As you can see, the history of Labor Day’s origin is convoluted. All three of these Maguire/McGuire men–Matthew, Peter J., and George,  appear to have had something, more or less, to do with early labor unions, parades and organizations.  I think that after all this research, who deserves the credit as Father of Labor Day is best expressed in an article entitled, Who is the Father of Labor Day?, by Jonathan Grossman,  printed in the Monthly Labor Review, Vol 95, No. 9 in September of 1972, pages 3-6.  “Perhaps some new evidence may one day help single out a real “father” of Labor Day. From present available sources it is almost impossible to measure the role of the holiday’s many substantial contributors….” 

I would have to agree that it is impossible to gauge whether one contribution to the labor movement was more valuable than another, or whether the actions of one man, or rather  many men, became the impetus behind the designation of Labor Day.  Because if this, I gave equal time to all three of these interesting men.  It is important to add that many more people besides these Maguires were active, involved, and energetically promoting the rights of those who labor, at a time when it was often dangerous to do so.

—Timeline of Maguire/McGuire deaths—

18 February 1906: Peter J. McGuire dies in Camden NJ. He is buried in Arlington Cemetery in Pennsauken, NJ.  The tombstone was placed on his grave on 3 September 1906 through the efforts of local labor unions.  The engraving includes: “also Father of Labor Day.” In 1952 a second larger memorial was dedicated at a separate location in the same cemetery. [see genealogy below]
21 Nov 1913: George McGuire (tombstone) also known as George Maguire (census and  official death certificate) dies in Manchester, NH, aged 56, cigar maker. On 24 Nov 1913: George McGuire/Maguire interred in Piscataquog Cemetery.  Shortly after his death a tombstone is placed there by his wife, to include the wording: “Father of Labor Day /  First Observance Held / Mon Sept 6, 1886.”
2 January 1917: Matthew Maguire dies in Patterson, New Jersey.


Matthew Maguire, son of Christopher & Mary (Strafford) Maguire, b. Sep 1848 in New York City [officially born at sea on the Atlantic before the ship docked in New York harbor], died 2 January 1917, aged 67 years. He grew up in Paterson NJ, and became an alderman in 1894. Resided 568 Main Street, Paterson NJ. He m. abt 1870 to Martha McCormick. She was born August 1850 in Scotland, and immigrated in 1857. They had seven children. He was a socialist labor leader and machinist with Columbia Iron Co. in 1872 (Brooklyn NY). He is buried in Holy Sepulchre Cemetery in Totowa, Passaic Co. NJ.
1860 US Census > NJ > Paterson Ward 5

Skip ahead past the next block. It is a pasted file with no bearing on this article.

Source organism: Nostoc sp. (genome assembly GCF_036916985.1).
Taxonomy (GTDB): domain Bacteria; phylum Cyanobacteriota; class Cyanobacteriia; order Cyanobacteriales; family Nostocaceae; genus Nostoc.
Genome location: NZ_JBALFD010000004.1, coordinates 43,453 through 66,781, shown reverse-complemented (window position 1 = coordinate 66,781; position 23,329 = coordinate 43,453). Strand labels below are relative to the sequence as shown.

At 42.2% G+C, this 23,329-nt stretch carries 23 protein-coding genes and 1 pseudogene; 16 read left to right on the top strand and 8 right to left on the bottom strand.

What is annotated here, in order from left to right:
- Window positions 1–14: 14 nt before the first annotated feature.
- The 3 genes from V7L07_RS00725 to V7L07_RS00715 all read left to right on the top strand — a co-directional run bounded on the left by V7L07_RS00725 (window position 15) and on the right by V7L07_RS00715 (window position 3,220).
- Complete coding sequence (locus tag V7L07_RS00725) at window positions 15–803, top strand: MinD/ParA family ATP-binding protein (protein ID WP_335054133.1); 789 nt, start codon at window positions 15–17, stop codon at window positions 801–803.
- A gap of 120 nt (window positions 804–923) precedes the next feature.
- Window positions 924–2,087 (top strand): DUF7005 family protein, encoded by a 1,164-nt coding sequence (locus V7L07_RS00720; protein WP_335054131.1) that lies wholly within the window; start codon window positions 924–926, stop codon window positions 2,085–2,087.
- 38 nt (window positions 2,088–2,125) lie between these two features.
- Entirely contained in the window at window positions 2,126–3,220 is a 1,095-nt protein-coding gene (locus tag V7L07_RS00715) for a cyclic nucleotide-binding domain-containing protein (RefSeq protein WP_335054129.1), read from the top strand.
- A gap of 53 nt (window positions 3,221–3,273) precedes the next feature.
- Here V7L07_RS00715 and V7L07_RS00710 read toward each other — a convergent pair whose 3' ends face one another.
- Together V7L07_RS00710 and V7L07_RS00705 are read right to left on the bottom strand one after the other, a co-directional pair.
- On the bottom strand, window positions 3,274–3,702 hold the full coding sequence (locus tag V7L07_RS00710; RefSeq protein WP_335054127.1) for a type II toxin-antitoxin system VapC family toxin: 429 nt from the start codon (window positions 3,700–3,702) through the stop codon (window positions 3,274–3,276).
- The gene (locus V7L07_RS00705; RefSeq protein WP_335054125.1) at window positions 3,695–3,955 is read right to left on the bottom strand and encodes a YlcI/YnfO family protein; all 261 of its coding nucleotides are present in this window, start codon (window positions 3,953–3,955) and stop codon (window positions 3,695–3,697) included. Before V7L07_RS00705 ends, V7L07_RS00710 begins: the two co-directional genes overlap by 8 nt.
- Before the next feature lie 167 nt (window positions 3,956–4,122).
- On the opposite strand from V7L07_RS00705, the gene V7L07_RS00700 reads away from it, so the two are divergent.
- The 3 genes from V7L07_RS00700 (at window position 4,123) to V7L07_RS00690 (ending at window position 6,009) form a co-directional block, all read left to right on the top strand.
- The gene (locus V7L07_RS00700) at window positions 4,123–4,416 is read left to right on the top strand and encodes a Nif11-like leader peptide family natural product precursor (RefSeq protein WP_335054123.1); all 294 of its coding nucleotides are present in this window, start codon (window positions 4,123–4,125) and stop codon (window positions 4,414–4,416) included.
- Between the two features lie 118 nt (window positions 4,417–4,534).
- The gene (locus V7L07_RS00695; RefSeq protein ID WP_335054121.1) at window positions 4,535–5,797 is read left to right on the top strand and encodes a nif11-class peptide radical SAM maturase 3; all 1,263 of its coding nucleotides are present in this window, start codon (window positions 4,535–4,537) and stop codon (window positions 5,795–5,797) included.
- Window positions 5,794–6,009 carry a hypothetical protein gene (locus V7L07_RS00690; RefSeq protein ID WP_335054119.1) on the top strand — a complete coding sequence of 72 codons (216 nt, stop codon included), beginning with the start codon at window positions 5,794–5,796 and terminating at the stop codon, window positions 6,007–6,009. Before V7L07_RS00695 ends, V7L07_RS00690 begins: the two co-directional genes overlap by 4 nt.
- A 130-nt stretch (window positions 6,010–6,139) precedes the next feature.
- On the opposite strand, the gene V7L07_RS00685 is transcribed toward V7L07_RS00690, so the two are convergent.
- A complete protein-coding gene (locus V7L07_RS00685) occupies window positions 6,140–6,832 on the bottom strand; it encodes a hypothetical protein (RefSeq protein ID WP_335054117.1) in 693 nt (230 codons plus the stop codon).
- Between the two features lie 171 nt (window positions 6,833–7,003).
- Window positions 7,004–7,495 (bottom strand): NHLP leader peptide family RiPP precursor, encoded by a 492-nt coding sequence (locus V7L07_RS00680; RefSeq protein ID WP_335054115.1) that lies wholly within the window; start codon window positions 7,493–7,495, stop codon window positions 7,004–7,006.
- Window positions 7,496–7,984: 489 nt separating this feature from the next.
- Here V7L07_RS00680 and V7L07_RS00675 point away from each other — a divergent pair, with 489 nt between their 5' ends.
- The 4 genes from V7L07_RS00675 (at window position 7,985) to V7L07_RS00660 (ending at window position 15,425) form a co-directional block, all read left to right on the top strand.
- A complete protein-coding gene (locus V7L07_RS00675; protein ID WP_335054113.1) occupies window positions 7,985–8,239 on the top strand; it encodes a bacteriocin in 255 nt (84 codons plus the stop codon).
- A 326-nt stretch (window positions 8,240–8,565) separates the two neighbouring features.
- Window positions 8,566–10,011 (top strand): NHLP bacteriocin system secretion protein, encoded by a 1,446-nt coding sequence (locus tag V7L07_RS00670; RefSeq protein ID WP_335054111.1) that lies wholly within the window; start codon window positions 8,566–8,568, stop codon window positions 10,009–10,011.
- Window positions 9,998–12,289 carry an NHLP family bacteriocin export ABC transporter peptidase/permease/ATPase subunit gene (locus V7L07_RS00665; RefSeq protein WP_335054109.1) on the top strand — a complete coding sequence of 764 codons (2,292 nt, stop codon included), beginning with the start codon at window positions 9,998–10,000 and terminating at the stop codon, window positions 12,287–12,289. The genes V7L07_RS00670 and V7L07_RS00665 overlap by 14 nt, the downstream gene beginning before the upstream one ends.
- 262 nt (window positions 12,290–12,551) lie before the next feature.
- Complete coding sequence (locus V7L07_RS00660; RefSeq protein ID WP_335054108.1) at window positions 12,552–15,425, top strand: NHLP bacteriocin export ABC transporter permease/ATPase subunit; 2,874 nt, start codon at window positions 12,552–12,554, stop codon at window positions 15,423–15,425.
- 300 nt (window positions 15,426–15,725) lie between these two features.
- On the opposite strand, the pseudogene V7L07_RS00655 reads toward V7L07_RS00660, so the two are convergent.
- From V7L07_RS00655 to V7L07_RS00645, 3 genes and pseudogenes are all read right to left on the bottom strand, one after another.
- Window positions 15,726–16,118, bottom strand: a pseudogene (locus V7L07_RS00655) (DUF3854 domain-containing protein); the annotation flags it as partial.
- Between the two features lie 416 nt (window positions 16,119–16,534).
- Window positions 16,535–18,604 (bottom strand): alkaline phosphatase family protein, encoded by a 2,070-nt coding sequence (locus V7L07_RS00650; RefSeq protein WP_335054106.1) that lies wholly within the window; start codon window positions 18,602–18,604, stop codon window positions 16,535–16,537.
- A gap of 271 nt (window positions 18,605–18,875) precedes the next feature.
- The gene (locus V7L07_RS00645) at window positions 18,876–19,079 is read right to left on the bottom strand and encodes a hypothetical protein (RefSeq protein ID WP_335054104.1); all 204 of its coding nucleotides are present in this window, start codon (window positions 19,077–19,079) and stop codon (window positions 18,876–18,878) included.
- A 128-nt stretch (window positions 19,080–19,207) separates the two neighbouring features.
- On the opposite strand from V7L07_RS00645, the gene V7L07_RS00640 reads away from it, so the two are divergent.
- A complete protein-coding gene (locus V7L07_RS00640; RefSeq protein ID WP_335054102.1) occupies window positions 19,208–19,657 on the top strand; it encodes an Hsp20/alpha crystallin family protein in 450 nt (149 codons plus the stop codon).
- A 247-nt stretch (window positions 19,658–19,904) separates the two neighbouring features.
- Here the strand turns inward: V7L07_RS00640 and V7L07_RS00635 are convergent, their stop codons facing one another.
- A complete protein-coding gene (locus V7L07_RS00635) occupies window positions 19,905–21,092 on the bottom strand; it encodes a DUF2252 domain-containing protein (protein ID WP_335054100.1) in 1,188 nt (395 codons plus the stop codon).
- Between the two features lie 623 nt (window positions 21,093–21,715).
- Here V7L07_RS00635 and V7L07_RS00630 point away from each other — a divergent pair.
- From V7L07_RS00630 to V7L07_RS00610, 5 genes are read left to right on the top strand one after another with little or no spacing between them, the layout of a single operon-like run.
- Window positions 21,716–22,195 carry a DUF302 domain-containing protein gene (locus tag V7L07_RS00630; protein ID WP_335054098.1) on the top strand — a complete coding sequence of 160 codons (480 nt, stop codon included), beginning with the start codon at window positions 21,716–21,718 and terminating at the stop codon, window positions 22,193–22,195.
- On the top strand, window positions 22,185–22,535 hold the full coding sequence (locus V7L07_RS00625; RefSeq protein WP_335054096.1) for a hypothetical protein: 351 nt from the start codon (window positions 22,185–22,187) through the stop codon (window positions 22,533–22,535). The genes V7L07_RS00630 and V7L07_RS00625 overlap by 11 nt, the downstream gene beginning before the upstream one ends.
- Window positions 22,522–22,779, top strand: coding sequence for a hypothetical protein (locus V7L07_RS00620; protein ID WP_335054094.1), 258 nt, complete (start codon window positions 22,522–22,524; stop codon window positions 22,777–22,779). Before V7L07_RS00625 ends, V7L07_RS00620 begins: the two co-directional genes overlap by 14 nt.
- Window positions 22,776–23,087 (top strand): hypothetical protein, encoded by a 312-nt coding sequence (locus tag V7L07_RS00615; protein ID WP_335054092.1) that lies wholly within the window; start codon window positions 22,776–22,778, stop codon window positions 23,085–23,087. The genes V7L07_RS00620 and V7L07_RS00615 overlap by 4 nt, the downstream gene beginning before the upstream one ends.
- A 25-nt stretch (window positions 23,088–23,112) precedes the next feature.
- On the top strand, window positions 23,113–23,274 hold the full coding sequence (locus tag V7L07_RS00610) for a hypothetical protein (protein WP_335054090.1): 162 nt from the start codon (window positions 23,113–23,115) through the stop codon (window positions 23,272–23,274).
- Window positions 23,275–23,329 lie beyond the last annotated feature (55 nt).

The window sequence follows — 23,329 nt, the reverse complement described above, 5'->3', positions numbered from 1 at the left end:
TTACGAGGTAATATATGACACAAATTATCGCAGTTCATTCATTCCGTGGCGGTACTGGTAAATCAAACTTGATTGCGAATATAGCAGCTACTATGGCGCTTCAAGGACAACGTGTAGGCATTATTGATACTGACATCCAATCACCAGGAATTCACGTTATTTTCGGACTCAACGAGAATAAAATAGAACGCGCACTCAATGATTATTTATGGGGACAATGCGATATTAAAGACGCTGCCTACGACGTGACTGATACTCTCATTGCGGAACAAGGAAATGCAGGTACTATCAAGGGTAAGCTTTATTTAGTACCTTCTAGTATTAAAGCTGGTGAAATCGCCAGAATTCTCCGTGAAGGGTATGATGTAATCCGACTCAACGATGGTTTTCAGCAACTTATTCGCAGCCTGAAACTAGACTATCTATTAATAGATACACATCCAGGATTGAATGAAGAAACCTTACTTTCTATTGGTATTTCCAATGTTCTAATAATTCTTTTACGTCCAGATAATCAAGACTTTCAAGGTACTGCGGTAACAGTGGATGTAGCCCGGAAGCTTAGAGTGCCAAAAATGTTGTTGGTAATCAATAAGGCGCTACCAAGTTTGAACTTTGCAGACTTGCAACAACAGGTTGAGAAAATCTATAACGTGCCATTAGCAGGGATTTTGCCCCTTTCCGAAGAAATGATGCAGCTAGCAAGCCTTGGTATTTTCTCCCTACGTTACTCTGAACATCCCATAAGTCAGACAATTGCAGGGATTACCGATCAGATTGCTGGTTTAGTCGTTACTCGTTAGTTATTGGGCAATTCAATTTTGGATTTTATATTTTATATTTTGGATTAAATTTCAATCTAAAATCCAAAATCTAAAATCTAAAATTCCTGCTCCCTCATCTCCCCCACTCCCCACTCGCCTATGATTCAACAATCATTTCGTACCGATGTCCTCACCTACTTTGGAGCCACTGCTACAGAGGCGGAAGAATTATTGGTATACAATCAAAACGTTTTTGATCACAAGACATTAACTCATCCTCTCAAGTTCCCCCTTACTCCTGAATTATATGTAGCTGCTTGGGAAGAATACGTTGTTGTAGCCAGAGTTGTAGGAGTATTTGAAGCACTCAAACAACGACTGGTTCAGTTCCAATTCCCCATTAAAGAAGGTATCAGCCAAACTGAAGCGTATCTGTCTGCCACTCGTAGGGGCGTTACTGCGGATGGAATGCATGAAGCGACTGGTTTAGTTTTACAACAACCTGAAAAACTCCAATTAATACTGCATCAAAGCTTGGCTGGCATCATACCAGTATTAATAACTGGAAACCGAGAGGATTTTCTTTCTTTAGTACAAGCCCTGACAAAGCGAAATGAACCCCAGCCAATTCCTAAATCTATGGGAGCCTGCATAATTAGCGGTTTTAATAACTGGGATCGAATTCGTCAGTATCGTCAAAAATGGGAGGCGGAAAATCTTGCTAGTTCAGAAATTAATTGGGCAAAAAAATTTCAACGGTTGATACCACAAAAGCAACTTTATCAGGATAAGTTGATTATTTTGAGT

Christopher McGuire 35 Ireland Laborer
Mary McGuire 30 Ireland
Matthew McGuire 10 Atlantic Ocean
Joseph MCGuire 8 New Jersey
Mary McGuire 2 New Jersey
Peter McGuire 1/12 New Jersey
1880 US Census > NY > Kings > Brooklyn
Mathew McGuire M 30 At sea machinist
Martha McGuire wife F 28 Scotland
Mary McGuire daughter F 9 NY
Christopher McGuire son M 5 NY
Martha McGuire dau F 3 NY
Joseph McGuire son M 0 NY (3/12 April)
1900 US Census > NJ > Paterson Ward 4
Matthew Mcguire 51 W M Sep 1848 married 32 yrs NY Ire Ire editor
Martha Mcguire 49 wife Aug 1850 10 ch 7 living Scotland imm 1857
Christian Mcguire 23 son May 1877 single NY NY Scotland electrician
Martha Mcguire 21 daughter Oct 1878 NY
Joseph Mcguire 20 son April 1880 NY driver
Jane Mcguire 10 daughter June 1889 NJ at school
Peter Mcguire 9 son Jan 1891 NJ at school
Rose Mcguire 7 daughter May 1893 NJ
Children of Matthew & Martha (McCormick) Maguire:
1. Mary Maguire, b. 3 Sep 1871 in Brooklyn, Kings, NY, d. 20 Dec 1943 in Queens, New York City, NY. She m. John H. Feeney
2. Christian/Christopher Maguire, b. May 1877 NYC
3. Martha Maguire, b. Oct 1878 NYC
4. Joseph Maguire, b. April 1880 NYC
5. Jane Maguire, b June 1889 Paterson NJ
6. Peter M. Maguire, b Jan 1891 in Paterson NJ; m. 8 July 1914 in Summit, Ohio to Phillpine Schmitz, dau of Ludwig & Kathrin (Stremple) Schmitz. She was b. abt 1896 in Ernstweiler, Germany.
7. Rose Maguire, b. May 1893 Paterson NJ


Peter J. McGuire, son of Peter McGuire, b. 6 July 1851 in New York, New York [many credit his birth year as 1852, however he applied for a passport in 1881 stating it himself as 1851.] He died 18 February 1906 in Camden, Camden Co. NJ. He married abt 1884 to Christina/Christiana –. She was b. Aug 1865 in New York, died 1919 probably in Camden NJ. He was an early labor leader, founder of the United Brotherhood of Carpenters and Joiners of America. Credited, along with Matthew Maguire, as being involved with the earliest efforts resulting in the Labor Day designation. His parents were Irish immigrants. In 1881 he describes himself for his passport at 5-ft 8-1/2 inches tall, high forehead, gray eyes, medium nose and mouth, small chin, blonde hair, oblong face and florid complexion. They lived in Philadelphia PA for a few years (births of 3 children). In 1900 Peter and his family were living in Camden NJ. They are buried in Arlington Cemetery, Pennsauken, Camden Co. NJ.  Several years after his death a large monument was erected on his grave.
1900 US Census > NJ > Camden > Camden
Peter J. McGuire 48 Head July 1851 married 16 yrs NY Ire Ire Sec’y Labor Org.
Christiana McGuire 34 wife Aug 1865 married 16y 4 ch 4 living NY Germany Germany
Lillian Mcguire 14 daughter March 1886 single Ohio